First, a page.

* U.S. oil companies get answers on what they can export
* White House says policy has not changed
* Analysts divided on how fast U.S. oil glut will ease
(Adds further comment from Commerce Department)
By Timothy Gardner and Valerie Volcovici
WASHINGTON, June 25 U.S. energy markets marked a
seismic shift on Wednesday after federal officials provided
clarity on what companies glutted with domestic shale oil can
ship to thirsty markets abroad, leading to expectations for a
potential surge in petroleum exports.
News that companies can export a type of ultra-light crude
if it has been minimally refined pushed U.S. oil prices
higher, and triggered a realignment in energy stocks, with
refiner shares sagging while those in several oil and gas
The U.S. Department of Commerce's Bureau of Industry and
Security told Pioneer Natural Resources and Enterprise
Product Partners on Tuesday that removing volatile
components from condensate, the light oil, was enough to qualify
the petroleum as a "refined product."
As the United States experiences an oil boom expected to
soon make it the world's largest crude producer, surpassing
Saudi Arabia and Russia -- a prospect that was unimaginable 10
years ago -- companies have sought answers about what kinds of
oil they can export. Under U.S. law, refined products are
allowed to be exported, but most crude oil is not.
Steep U.S. oil prices are unwelcome for the Obama
administration as retail U.S. gasoline prices are already at
six-year highs for this time of year and as global oil prices
are rising on tensions in the Middle East and Russia.
The White House on Wednesday said the Commerce Department's
ruling was not a change in policy.
"As the Commerce Department has said, oil that goes through
a process to become a petroleum product is no longer considered
crude oil," spokesman Josh Earnest told reporters in a daily
The U.S. shale oil boom of the last five years has led
energy companies and politicians to push for a reversal of a
40-year export ban. Drillers say the ban, at a time of sharply
rising production, has led to a glut of domestic oil that could
soon force them to slow output.
The Wall Street Journal on Tuesday first reported that the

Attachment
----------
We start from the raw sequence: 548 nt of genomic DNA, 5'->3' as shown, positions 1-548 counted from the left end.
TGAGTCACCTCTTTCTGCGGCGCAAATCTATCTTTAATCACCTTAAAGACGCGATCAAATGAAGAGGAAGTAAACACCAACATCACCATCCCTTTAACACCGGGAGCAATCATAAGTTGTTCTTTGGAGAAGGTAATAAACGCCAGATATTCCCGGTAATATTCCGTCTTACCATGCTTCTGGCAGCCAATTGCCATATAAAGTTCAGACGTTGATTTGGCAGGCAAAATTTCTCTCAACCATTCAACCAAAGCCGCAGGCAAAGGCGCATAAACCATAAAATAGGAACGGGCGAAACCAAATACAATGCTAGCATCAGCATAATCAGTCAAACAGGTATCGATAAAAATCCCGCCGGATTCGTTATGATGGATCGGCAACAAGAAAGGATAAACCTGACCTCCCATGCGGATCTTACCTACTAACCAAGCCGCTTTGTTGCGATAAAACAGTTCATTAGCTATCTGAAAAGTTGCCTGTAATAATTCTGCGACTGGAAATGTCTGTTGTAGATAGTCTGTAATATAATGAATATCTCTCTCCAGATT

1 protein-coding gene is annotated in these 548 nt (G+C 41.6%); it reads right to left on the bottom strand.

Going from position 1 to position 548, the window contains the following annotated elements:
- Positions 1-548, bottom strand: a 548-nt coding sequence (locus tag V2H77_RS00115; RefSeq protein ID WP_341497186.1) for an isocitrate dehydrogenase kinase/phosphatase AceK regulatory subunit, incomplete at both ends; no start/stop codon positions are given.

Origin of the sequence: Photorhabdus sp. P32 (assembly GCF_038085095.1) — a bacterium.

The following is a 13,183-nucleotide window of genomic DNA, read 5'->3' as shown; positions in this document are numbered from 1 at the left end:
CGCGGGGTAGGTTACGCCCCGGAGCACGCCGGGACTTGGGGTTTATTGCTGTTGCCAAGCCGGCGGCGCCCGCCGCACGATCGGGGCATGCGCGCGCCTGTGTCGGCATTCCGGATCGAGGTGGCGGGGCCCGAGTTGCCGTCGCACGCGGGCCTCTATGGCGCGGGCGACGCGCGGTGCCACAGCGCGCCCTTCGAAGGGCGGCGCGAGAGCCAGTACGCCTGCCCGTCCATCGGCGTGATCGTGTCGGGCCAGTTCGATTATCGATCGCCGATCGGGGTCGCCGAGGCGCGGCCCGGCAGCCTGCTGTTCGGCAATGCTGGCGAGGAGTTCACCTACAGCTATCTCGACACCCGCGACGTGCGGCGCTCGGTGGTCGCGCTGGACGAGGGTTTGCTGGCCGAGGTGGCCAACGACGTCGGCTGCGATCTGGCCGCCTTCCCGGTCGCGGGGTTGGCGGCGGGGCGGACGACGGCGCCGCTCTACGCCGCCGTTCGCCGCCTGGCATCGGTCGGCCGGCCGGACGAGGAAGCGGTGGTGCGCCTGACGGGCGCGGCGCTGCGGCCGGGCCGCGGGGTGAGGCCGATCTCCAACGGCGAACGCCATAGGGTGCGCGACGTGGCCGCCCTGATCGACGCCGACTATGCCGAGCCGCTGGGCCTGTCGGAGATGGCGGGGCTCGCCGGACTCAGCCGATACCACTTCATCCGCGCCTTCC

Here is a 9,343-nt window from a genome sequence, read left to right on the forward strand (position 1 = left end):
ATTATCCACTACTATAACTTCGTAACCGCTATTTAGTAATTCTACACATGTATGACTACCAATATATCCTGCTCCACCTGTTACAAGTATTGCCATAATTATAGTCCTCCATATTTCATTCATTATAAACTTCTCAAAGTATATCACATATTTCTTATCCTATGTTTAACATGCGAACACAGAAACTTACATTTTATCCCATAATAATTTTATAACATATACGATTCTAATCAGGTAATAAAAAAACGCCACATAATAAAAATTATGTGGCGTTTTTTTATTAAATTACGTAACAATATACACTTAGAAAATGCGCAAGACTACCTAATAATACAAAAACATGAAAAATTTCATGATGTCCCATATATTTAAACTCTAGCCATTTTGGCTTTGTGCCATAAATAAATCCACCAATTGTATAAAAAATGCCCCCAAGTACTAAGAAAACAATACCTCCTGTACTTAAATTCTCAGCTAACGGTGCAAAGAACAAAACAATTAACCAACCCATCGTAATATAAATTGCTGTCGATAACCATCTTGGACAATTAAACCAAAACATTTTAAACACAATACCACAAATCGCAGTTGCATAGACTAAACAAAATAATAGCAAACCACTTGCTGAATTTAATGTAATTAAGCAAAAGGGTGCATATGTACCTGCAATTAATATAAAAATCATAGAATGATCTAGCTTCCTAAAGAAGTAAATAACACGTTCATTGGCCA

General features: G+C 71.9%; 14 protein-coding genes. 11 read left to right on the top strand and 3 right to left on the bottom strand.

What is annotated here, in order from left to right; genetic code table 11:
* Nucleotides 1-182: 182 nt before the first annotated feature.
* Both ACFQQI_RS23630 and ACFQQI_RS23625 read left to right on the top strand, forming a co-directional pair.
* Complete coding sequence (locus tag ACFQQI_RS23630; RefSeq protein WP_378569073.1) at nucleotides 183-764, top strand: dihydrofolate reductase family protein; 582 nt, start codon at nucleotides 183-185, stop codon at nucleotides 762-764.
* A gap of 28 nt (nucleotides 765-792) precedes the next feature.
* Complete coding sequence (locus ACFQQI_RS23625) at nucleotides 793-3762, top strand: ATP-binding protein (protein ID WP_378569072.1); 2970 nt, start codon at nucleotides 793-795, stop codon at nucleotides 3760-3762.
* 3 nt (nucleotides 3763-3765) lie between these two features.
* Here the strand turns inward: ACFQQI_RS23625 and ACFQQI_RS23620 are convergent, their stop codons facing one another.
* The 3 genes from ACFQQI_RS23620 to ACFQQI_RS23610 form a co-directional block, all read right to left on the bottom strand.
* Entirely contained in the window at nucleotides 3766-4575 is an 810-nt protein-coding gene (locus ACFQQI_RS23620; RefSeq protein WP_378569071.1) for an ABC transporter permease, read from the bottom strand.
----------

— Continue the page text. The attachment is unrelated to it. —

Commerce Department, under growing pressure, had given export
approval to the companies via a private ruling.
However, a Commerce Department official told Reuters on
Wednesday that its move was simply a determination defining a
The move is not a change in policy "but a description of
what the regulations are and how they apply to a particular
item," said Kevin Wolf, an assistant secretary of commerce for
export administration. Any company is free to export the
condensate if it is lightly processed, or stabilized, similar to
the way the two companies are doing, he added.
U.S. oil prices, which rose 58 cents to $106.66 per barrel,
highlighted the greater understanding of what had been a
regulatory gray area, and the potential for at least some of the
domestic oil glut to be relieved in coming months.
Regulations prohibit the export of condensate that has been
produced directly from an oil field but allow it if the same
type of oil emerges from a natural gas plant or a refinery.
Energy-hungry Asian countries, which get most of their oil
from the Middle East, would welcome extra U.S. supplies.
It was not immediately clear how much condensate the
companies would be able to ship, and when.
But Enterprise has the infrastructure in place to export
processed condensate from its massive Houston storage facility,
spokesman Rick Rainey said, and can start exporting the very
light crude oil any time.
The condensate in question has long been run through
equipment known as stabilizers, which shave off volatile natural
gas liquids, in order to meet pipeline specifications.
Stabilizers are common in the Eagle Ford shale region of Texas.
A lawyer who works for the oil refining industry downplayed
the significance of the clarification on exports.
"The decision to allow condensate exports frankly is not
that big of a deal," said the lawyer who did not want to be
identified because his firm represents a variety of oil industry
"It doesn't look like many other companies will be able to
use these decisions to their advantage," because a distillation
unit requires substantial capital investment, permitting, and
specific crudes, he said.
Citigroup oil analyst Ed Morse, however, deemed the move as
more of a game changer. "The flood gates of exports will be
opened now," he said, adding that some 200,000 to 300,000 bpd of
condensate could be exported by the end of the year and that the
volume could double in 2015.
Shares in Pioneer jumped 5.15 percent on Wednesday, those in
Enterprise advanced by 1.35 percent and shares in several other
U.S. oil and gas producers, especially those more weighted to
condensate, also rose.
But shares of U.S. refiners, especially those most levered
to light crude oil, dropped on fears of a rise in crude costs.
Valero Energy Corp slumped 8.3 percent, and Alon USA
Energy shed 6 percent.
(Additional reporting by Roberta Rampton and Jeff Mason in
Washington, Joshua Schneyer in New York, Kristen Hays in Houston
and Swetha Gopinath in Bangalore; Editing by Ros Krasny, Ken
Wills and Joseph Radford)